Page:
This support and insight was what pushed me to continue to work towards becoming a better educator. From the moment I arrived at Hawk Mountain, Erin made me feel welcomed, helped me navigate my new role as an intern, and was genuinely excited to add me to the team. She would go out of her way to expose me to new experiences, include me in decisions, and listen to each idea and suggestion I had. Her trust and encouragement helped me challenge what I thought I was truly capable of as an educator. 

Rachel and Adehl posing with a “tagged vulture” educational tool.

Rachel Taras, Senior Educator at HMS, is one of the most positive, enthusiastic educators I know! Before her, I didn’t know it was okay to let your audience know how excited you were about the topic you were explaining. When making decisions, she thinks critically about the situation so that the outcome is positive and beneficial for everyone involved. She helped me understand that open communication and following through with responsibilities is essential for the health of the birds and her patience and thorough training allowed me to complete raptor care tasks with ease. Being Rachel’s mentee boosted my confidence and taught me how to greet every obstacle with a smile.

Adam Carter, another HMS educator, showed me how to use my powers of observation to engage my audience. If I knew my audience’s interests, I could go off script and give them the best experience by tailoring my focus. He encouraged me to let people know who I was and reminded me that I had too many important things to say to be worried about other people's perceptions of me. “Normal is boring, Adehl!” His words of reassurance really helped me, and I continue to remember them when I feel unsure of myself.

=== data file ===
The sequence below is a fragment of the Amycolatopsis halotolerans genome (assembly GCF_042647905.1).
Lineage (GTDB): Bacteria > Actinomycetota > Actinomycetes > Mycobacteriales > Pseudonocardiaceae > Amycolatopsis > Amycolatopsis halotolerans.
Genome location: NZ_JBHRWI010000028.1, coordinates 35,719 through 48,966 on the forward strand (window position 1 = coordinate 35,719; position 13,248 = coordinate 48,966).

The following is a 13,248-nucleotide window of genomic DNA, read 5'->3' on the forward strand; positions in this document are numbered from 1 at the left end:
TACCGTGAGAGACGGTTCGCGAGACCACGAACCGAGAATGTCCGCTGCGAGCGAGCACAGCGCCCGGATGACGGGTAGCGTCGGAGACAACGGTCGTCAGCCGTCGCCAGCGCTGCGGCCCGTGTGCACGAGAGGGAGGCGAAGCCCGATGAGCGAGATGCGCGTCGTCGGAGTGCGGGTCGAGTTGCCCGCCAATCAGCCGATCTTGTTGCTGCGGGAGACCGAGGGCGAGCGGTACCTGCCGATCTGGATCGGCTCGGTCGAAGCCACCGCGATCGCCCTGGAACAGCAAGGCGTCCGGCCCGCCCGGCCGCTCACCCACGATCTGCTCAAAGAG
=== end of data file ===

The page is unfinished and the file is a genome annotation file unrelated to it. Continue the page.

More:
Adehl holding a recently tagged black vulture.

I loved my first experience at HMS so much that I couldn't resist returning to the Mountain, this time as a conservation science trainee. This allowed me to dive into the research side of avian conservation. From helping Dr. JF Therrien in the field banding American Kestrels, watching Dr. Laurie Goodrich and her team attach satellite telemetry units onto broad-winged hawks, and having the opportunity to hold a black vulture with David Barber, all of these moments sparked my interest in pursuing more opportunities in raptor research. Learning the importance of the big picture when considering a research idea or conservation issue from Dr. Keith Bildstein allowed me to feel more capable in future research opportunities. All of the scientists were supportive, engaging, and helped make my first research experience an influential one.

 It took these people saying yes, giving me guidance and room to grow, to help me realize my true potential. My experiences on the Mountain painted a clear picture of the type of organization I wanted to work for in the future, helped me understand my professional goals, and allowed me to connect with people from different backgrounds through raptor biology. I gained the confidence to pursue a career I love and the knowledge to be an effective teacher and researcher. Without this foundation, I would not be the naturalist, educator, or scientist that I am today.